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faithlessgod August 17, 2009 at 10:52 am

Yair: Briefly, briefly,… A) Utilitarianism can be based on any moral ontology, including subjectivism (my view). Desirism also suffers from the 1000 sadists problem – or else slips into hypotheticals.

This why I and now Luke, are not calling it utilitarianism any more. Yes, act and rule utilitarianisms do suffer from the 1000 sadists problem but desirism does not, as I answered in another point from Luke in Desire Types and Tokens (see also The Problem with Utilitarianism)

Yair: 10. Yairism explaims why a needle doesn’t stand on its head – it’s due to my will.

Desirism does not explain 10 and for good reason. It is physics which explains this. Yairsim fails in comparison to physics here.
As for 1 to 9 anyone can claim to explain them by providing arbitrary and subjective assertions as you have done. However desirism does not do this, not being arbitrary or subjective and in that it provides argument and evidence to support its  provisional and defeasible claims, so these are open to criticism but not just because you don’t like it – according to yairism – since that is not a sound or valid criticism, let alone an empirical theory.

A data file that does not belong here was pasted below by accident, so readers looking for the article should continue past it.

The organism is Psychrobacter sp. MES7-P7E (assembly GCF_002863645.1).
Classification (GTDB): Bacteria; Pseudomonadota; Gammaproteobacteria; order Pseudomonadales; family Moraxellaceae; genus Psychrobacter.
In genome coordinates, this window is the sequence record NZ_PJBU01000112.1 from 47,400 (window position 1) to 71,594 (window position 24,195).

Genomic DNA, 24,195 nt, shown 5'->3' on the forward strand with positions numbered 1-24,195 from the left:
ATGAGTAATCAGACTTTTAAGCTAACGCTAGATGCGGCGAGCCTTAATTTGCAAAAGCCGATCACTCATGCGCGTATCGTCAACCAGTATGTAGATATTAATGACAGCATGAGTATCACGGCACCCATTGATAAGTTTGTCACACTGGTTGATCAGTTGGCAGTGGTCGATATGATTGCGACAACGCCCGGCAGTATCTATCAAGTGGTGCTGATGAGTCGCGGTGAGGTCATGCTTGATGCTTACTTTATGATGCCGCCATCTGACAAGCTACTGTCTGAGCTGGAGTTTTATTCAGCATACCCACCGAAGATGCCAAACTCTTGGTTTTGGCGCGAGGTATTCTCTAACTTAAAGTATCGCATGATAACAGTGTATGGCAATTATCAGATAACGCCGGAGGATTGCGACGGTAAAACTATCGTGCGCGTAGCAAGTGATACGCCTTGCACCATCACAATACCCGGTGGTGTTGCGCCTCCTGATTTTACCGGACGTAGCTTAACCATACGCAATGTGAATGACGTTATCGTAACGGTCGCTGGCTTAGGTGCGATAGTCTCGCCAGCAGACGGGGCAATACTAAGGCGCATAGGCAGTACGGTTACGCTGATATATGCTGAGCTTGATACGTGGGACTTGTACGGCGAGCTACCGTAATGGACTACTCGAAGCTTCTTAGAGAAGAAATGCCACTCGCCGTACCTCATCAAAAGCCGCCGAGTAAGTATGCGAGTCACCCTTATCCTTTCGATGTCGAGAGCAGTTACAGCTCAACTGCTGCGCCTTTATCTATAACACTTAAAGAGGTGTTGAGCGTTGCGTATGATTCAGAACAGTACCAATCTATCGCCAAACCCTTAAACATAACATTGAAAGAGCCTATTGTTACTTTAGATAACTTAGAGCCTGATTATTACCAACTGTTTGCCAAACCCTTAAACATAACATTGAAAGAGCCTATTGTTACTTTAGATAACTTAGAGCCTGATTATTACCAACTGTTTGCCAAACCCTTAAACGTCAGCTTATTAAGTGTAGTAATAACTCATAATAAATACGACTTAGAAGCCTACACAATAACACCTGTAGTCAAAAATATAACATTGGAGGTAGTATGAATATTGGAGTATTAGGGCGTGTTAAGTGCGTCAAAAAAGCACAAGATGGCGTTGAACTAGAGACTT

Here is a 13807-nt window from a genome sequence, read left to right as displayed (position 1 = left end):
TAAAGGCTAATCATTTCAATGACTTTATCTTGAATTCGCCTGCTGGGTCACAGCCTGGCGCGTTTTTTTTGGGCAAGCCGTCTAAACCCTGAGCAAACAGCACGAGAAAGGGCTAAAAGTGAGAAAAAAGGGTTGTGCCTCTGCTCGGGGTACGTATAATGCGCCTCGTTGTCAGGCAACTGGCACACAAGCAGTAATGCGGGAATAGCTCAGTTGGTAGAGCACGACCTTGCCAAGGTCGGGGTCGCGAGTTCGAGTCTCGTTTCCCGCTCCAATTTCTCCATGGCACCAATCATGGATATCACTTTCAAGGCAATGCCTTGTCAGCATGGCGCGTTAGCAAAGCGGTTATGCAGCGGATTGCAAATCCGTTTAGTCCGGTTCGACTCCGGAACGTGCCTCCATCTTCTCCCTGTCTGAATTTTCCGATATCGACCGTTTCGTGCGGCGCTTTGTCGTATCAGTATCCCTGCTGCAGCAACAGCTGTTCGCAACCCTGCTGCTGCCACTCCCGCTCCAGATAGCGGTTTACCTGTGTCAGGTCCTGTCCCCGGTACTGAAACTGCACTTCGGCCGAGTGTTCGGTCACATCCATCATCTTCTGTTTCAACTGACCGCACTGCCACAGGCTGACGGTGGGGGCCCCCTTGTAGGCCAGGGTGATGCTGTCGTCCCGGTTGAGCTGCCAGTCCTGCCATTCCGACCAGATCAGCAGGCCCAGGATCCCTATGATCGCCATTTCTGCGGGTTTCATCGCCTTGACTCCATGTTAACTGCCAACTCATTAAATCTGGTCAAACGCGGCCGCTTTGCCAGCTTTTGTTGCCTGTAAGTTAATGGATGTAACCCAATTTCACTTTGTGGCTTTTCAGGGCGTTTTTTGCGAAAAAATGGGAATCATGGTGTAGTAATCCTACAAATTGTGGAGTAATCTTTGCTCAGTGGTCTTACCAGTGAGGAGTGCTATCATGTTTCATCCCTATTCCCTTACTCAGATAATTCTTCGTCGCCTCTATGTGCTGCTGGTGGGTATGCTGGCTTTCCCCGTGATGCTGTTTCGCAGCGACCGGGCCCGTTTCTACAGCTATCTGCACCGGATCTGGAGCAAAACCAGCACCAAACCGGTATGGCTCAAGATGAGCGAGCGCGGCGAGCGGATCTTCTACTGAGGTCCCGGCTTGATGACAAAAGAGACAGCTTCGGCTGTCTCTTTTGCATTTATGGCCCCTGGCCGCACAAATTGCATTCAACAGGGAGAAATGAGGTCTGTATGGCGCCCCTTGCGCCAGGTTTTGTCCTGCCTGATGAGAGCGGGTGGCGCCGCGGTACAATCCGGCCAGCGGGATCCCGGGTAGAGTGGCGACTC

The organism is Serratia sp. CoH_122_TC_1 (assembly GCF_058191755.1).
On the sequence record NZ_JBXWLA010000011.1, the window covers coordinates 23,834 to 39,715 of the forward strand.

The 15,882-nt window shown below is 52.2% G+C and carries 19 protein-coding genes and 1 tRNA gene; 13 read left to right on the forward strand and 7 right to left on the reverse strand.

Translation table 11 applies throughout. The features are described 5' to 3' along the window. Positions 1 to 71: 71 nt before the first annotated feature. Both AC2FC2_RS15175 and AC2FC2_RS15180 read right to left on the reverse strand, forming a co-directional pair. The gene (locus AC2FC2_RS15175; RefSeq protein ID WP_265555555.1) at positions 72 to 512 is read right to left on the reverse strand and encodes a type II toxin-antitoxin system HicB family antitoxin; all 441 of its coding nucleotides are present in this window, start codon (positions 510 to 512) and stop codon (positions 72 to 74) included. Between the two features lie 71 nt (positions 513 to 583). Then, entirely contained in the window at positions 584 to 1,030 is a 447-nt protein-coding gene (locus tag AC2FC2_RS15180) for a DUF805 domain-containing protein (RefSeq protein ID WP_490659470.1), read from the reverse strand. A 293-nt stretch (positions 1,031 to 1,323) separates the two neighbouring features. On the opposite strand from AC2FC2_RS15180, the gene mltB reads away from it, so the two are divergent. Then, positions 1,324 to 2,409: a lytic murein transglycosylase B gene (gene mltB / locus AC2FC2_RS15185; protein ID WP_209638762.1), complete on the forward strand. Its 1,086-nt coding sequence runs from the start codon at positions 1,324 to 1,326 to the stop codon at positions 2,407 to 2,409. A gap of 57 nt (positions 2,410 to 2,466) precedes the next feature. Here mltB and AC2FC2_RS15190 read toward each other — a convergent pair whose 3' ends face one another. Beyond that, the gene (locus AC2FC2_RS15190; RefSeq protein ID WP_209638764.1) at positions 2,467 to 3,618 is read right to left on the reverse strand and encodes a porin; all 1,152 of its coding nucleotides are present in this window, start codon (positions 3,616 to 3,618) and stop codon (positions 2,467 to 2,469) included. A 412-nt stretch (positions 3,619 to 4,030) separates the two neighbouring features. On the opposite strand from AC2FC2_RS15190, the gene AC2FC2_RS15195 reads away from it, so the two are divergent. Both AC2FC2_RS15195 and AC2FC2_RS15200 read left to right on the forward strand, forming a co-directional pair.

You want to abdicate of human reasoning for a higher power – in this case, Yairism. However there is no such thing as a higher power, unless you can show otherwise and yes, of course, I know your Yairism was some form a supposed argumentum ad absurdum, still it reflects some tacit thoughts in how you understand this topic e.g.  “Identifying the good with the external “higher” standard of “tends to fulfill desires” ” is not what desirism asserts, since there are no intrinsic values nor higher standards (certainly none that anyone has been able to demonstrate to date) and it is  consistent with this.

 
 
 
 
 
 
 
 

 

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faithlessgod August 17, 2009 at 11:12 am

TK: faithlessgod, I think I’m actually on your side here–Occam’s razor is a valid tool to use not because there is evidence that it “exists” (whatever that means), but because it produces correct results. Would you agree that it’s possible to base an ethical theory off of things that produce “correct results” without worrying about whether or not these things “exist”?